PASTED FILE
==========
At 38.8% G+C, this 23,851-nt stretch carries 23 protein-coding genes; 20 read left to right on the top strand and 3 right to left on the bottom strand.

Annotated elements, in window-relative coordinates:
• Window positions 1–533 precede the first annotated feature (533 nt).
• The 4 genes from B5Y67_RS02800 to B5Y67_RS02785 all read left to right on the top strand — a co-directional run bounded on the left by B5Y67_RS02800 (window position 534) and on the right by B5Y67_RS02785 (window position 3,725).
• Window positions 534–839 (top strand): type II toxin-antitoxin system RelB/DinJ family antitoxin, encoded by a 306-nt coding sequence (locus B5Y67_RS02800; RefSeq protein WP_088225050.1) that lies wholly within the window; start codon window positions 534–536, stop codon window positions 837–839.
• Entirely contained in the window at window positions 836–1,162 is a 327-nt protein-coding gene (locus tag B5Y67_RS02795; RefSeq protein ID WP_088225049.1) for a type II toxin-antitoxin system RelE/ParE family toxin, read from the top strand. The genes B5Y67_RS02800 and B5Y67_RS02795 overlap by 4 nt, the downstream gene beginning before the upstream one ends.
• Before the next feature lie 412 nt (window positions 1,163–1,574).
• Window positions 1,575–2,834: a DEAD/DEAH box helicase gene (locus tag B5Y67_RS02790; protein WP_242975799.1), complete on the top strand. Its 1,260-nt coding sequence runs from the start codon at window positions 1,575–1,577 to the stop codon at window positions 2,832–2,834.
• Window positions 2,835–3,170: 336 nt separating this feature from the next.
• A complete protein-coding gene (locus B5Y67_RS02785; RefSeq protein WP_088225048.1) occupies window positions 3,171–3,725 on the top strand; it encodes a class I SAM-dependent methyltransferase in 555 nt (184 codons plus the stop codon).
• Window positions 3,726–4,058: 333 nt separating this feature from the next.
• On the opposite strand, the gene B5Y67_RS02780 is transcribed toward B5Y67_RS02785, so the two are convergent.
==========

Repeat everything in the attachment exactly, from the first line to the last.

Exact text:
At 38.8% G+C, this 23,851-nt stretch carries 23 protein-coding genes; 20 read left to right on the top strand and 3 right to left on the bottom strand.

Annotated elements, in window-relative coordinates:
• Window positions 1–533 precede the first annotated feature (533 nt).
• The 4 genes from B5Y67_RS02800 to B5Y67_RS02785 all read left to right on the top strand — a co-directional run bounded on the left by B5Y67_RS02800 (window position 534) and on the right by B5Y67_RS02785 (window position 3,725).
• Window positions 534–839 (top strand): type II toxin-antitoxin system RelB/DinJ family antitoxin, encoded by a 306-nt coding sequence (locus B5Y67_RS02800; RefSeq protein WP_088225050.1) that lies wholly within the window; start codon window positions 534–536, stop codon window positions 837–839.
• Entirely contained in the window at window positions 836–1,162 is a 327-nt protein-coding gene (locus tag B5Y67_RS02795; RefSeq protein ID WP_088225049.1) for a type II toxin-antitoxin system RelE/ParE family toxin, read from the top strand. The genes B5Y67_RS02800 and B5Y67_RS02795 overlap by 4 nt, the downstream gene beginning before the upstream one ends.
• Before the next feature lie 412 nt (window positions 1,163–1,574).
• Window positions 1,575–2,834: a DEAD/DEAH box helicase gene (locus tag B5Y67_RS02790; protein WP_242975799.1), complete on the top strand. Its 1,260-nt coding sequence runs from the start codon at window positions 1,575–1,577 to the stop codon at window positions 2,832–2,834.
• Window positions 2,835–3,170: 336 nt separating this feature from the next.
• A complete protein-coding gene (locus B5Y67_RS02785; RefSeq protein WP_088225048.1) occupies window positions 3,171–3,725 on the top strand; it encodes a class I SAM-dependent methyltransferase in 555 nt (184 codons plus the stop codon).
• Window positions 3,726–4,058: 333 nt separating this feature from the next.
• On the opposite strand, the gene B5Y67_RS02780 is transcribed toward B5Y67_RS02785, so the two are convergent.